about her perfonnance. (p. 96).
In or around June 2009, Ms. Gifaldi was tasked with cleaning up the client escrow
process on top of her original job of cleaning up the invoicing process. (p. 58). Ms. Gifaldi
believed that Octagon had a fiduciary duty to its clients with respect to client invoicing and client
escrow accounting, (pp. 67-68), and that Octagon breached that duty. (p. 68). Among the
discrepancies noted by Ms. Gifaldi was that Octagon's agent fees were paid out of the client
escrow account when the fees should have been paid out of the operating account. (p. 85). She
also noticed that Octagon was taking money out of the client escrow account to payoff
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promissory notes when Octagon was not contractually authorized to do so. (p. 88). Under the
terms ofthe notes, repayment was supposed to be made via the client's salary, not endorsements.
(p. 88). When brought to the attention of Octagon's president, he simply responded that he did
not care where the money came from, as long as the notes were paid back. (p. 90). Ms. Gifaldi
was concerned of the legal implications of taking money from a source not contractually
authorized. (p. 92).
Another concern was the Octagon was billing clients without having any documentation
supporting the billing; Mr. de Picciotto conceded that he was more concerned with getting paid
then making sure Octagon was getting paid correctly. (pp. 349-350). He even wrote an email
(admitted as C-69) stating that "the most impOltant thing for us will always be to get the money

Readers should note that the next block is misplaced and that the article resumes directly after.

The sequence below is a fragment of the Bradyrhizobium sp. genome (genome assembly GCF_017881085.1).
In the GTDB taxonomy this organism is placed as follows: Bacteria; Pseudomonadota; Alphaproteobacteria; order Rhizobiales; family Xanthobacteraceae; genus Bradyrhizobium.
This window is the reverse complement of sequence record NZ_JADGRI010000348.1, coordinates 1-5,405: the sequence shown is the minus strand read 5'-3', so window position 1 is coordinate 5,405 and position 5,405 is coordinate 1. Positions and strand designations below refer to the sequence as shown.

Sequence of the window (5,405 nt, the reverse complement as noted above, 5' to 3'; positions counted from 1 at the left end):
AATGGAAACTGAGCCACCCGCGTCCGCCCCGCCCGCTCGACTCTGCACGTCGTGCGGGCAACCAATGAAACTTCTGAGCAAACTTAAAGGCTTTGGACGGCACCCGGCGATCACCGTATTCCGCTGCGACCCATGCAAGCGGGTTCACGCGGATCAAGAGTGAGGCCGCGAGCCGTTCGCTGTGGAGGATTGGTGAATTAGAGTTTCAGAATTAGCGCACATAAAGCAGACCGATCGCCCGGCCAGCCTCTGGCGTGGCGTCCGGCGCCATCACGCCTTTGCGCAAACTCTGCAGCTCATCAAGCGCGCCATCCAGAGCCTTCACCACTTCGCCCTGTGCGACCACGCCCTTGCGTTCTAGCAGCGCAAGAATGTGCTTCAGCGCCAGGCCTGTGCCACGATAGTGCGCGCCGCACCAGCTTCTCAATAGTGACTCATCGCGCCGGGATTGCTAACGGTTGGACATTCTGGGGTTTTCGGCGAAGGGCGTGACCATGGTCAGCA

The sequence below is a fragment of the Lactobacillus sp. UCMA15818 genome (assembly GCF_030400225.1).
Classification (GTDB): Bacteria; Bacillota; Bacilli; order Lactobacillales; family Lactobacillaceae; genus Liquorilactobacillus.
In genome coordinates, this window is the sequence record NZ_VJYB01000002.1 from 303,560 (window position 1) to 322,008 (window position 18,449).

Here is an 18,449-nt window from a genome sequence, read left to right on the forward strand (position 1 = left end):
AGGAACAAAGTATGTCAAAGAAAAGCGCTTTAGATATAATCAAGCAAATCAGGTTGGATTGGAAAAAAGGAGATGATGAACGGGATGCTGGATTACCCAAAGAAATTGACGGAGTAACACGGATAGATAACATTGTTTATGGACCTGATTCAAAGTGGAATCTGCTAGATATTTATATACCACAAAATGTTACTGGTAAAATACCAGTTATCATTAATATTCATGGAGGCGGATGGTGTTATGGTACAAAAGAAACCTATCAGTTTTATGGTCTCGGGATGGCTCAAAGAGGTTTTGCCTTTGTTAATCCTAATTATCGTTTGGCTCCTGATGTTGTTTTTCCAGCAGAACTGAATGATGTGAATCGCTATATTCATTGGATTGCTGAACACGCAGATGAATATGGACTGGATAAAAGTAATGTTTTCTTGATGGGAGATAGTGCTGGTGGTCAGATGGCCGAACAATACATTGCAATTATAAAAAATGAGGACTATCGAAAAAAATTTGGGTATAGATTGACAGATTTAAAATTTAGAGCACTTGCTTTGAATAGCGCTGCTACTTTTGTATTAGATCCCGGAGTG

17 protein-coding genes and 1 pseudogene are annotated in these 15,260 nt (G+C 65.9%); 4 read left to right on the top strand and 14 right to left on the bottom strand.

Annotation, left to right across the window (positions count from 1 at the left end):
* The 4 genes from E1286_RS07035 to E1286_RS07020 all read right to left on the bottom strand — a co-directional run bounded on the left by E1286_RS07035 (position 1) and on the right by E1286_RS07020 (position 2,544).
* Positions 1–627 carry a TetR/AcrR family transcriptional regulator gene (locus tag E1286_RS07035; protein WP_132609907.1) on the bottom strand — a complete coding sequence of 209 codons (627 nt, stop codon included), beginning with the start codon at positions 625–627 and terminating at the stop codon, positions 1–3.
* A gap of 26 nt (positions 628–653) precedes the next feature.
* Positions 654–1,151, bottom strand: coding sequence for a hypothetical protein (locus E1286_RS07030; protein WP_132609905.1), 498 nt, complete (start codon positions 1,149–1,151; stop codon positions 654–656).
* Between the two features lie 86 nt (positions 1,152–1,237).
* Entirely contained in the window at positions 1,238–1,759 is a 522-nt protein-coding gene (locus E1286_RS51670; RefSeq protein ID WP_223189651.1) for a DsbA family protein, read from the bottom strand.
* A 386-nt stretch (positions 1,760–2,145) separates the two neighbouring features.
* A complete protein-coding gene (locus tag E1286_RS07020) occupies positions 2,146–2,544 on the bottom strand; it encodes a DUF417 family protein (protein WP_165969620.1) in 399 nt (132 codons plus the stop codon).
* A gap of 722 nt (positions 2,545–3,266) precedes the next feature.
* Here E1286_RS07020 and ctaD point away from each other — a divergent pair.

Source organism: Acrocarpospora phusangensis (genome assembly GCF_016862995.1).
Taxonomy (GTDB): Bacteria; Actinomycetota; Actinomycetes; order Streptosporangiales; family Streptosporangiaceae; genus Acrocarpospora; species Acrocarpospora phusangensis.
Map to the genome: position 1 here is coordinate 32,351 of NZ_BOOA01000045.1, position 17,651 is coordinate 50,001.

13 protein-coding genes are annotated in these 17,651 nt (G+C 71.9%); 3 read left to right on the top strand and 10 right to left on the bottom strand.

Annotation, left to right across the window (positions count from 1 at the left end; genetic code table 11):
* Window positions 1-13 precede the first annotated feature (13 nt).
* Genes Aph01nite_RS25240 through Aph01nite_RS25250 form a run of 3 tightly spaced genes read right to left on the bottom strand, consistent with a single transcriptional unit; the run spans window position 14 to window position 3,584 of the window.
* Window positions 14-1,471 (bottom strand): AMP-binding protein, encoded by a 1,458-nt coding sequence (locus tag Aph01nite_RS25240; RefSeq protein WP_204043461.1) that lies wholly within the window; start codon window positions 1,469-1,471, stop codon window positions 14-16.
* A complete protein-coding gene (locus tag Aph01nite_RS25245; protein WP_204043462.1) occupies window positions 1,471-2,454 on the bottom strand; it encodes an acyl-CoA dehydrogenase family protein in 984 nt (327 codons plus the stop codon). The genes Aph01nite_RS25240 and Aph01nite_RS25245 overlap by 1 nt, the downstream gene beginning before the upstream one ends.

in." (p. 350). He wrote another email (admitted as C-IOl) to Octagon's counsel stating that
Octagon "will be led by business needs rather than process needs." (p. 390). Ms. Klitch wrote a
detailed email to Mr. de Picciotto on March 23, 2009 (admitted as R-16) advising him that
"verbal deals" are "higher risk" than written contracts. (p. 356). Mr. de Picciotto agreed that
verbal deals were more risky than written deals. (pp. 356-357).
Many of Ms. Gifaldi's concerns about Octagon's processes were fixed by taking those
responsibilities away from Octagon. (pp. 404-405). Mr. de Picciotto admitted that it was Ms.
Klitch and Ms. Gifaldi "who put th[e] good [invoicing and control] system into place." (p.414).
In other words, the concerns raised by Ms. Gifaldi and Ms. Klitch were valid - despite Octagon's
insistence to the contraty - and the parent company, lPG, had to step in and take certain
functions away from Mr. de Picciotto and Octagon.
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Ms. Gifaldi was told by Ms. Klitch that Ms. Klitch had made a complaint to Octagon's
parent,IPG. (p. 105). Ms. Gifaldi had no knowledge of being terminated (not even hints) until
the day she was terminated on October 26,2009. (pp. 100-101).
2) Jenny Klitch, Esq., General Counsel and Chief Legal Officer
Ms. Klitch was hired in 2007 by Phil de Picciotto to serve as Octagon's General Counsel.
(p. 13). Mr. de Picciotto was extremely enthusiastic about hiring Ms. Klitch in large part
because of her background in SOX compliance. (p. 319). She was a very demanding boss
only performance review at Octagon was glowing. (p. 86).
Ms. Klitch was promoted to Chief Legal Officer and Senior Vice President of Operations
on or about May of 2009
Her new role was, inter alia, to create "'a legal and regulatory
appropriate framework" for the client invoicing. (p. 33). Other Octagon employees "objected []
strenuously" to some of the changes she implemented. (p. 63). Ms. Klitch hired Ms. Gifaldi to
assist her with establishing the proper legal and regulatory framework for the invoicing
processes. (pp. 87-88). Ms. Klitch was Ms. Gifaldi's supervisor at Octagon and she had no
performance issues with her. (p. 88).
On August 25, 2009, Ms. Klitch, Octagon's chief legal officer, "formally complain[ ed)"
via email to Julie Kennedy, Octagon's head of human resources, and Thomas Dowling, chief risk
officer for Octagon's parent, IPG. (p.44). The August 25 email was admitted into evidence as
Ms.Klitch's deposition was submitted as Exhibit C-l. Page references are to her
S All of the witnesses have testified that Ms. Klitch was a demanding boss, including
Octagon's head of human resources, Julie Kennedy. (p. 425). She worked a lot of hours, was
very tough on her staff, and had her subordinates work a lot of hours as well. (pp. 425-426).